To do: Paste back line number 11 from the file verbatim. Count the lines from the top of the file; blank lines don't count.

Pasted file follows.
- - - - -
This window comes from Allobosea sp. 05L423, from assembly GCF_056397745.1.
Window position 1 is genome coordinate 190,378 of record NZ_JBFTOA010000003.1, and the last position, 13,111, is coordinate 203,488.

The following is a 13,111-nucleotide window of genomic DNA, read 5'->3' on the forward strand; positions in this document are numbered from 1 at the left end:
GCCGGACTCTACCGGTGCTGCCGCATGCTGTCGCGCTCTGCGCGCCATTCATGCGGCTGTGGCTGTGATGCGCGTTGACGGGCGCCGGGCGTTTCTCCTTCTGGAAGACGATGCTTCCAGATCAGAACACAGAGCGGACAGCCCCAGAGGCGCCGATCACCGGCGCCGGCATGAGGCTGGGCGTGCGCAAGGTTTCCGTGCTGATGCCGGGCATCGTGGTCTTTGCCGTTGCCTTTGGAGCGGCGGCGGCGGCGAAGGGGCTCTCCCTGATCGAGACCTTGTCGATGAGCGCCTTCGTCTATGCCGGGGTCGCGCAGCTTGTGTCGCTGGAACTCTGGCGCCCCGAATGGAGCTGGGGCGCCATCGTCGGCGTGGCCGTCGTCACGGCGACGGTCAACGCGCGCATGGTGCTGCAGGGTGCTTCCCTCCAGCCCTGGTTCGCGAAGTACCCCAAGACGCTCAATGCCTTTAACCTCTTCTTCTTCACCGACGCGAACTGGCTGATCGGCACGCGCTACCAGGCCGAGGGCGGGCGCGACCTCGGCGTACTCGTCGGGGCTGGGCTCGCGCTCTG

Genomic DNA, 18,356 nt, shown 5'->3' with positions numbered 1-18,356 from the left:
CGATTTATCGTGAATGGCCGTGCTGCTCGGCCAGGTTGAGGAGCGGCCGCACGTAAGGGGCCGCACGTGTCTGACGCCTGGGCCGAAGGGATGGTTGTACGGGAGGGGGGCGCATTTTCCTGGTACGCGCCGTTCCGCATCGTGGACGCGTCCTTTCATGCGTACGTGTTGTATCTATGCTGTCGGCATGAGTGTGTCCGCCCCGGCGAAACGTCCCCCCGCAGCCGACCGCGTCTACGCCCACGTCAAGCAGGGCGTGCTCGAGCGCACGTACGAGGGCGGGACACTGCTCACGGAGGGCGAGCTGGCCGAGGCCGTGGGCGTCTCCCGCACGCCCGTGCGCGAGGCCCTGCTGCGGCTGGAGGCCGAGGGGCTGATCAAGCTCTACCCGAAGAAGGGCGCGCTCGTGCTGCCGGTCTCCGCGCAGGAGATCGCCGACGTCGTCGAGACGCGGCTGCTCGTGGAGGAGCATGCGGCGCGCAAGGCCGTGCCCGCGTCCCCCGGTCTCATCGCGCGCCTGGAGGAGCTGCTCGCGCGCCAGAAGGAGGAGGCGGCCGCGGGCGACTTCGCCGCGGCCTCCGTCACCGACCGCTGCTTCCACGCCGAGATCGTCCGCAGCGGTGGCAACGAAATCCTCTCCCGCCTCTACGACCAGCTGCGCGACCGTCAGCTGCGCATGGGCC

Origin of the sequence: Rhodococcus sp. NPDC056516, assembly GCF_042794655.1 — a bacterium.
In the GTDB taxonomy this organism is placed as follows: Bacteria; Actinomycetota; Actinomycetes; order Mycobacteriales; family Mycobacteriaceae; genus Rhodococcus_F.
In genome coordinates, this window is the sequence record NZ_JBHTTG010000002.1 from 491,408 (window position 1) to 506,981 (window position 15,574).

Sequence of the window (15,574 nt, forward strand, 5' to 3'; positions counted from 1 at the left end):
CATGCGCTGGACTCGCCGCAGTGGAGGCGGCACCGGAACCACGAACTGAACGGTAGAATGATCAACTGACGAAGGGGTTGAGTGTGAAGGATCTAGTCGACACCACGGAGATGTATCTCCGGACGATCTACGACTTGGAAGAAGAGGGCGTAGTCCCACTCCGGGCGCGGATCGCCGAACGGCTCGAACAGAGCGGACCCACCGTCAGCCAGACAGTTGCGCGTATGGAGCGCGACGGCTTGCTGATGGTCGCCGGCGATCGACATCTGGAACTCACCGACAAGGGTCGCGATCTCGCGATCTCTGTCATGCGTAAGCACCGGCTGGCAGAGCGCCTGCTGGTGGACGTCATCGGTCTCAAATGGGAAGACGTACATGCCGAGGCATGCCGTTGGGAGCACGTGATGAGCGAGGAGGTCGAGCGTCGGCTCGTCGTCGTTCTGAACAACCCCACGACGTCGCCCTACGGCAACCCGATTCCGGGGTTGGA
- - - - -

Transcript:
CATGCGCTGGACTCGCCGCAGTGGAGGCGGCACCGGAACCACGAACTGAACGGTAGAATGATCAACTGACGAAGGGGTTGAGTGTGAAGGATCTAGTCGACACCACGGAGATGTATCTCCGGACGATCTACGACTTGGAAGAAGAGGGCGTAGTCCCACTCCGGGCGCGGATCGCCGAACGGCTCGAACAGAGCGGACCCACCGTCAGCCAGACAGTTGCGCGTATGGAGCGCGACGGCTTGCTGATGGTCGCCGGCGATCGACATCTGGAACTCACCGACAAGGGTCGCGATCTCGCGATCTCTGTCATGCGTAAGCACCGGCTGGCAGAGCGCCTGCTGGTGGACGTCATCGGTCTCAAATGGGAAGACGTACATGCCGAGGCATGCCGTTGGGAGCACGTGATGAGCGAGGAGGTCGAGCGTCGGCTCGTCGTCGTTCTGAACAACCCCACGACGTCGCCCTACGGCAACCCGATTCCGGGGTTGGA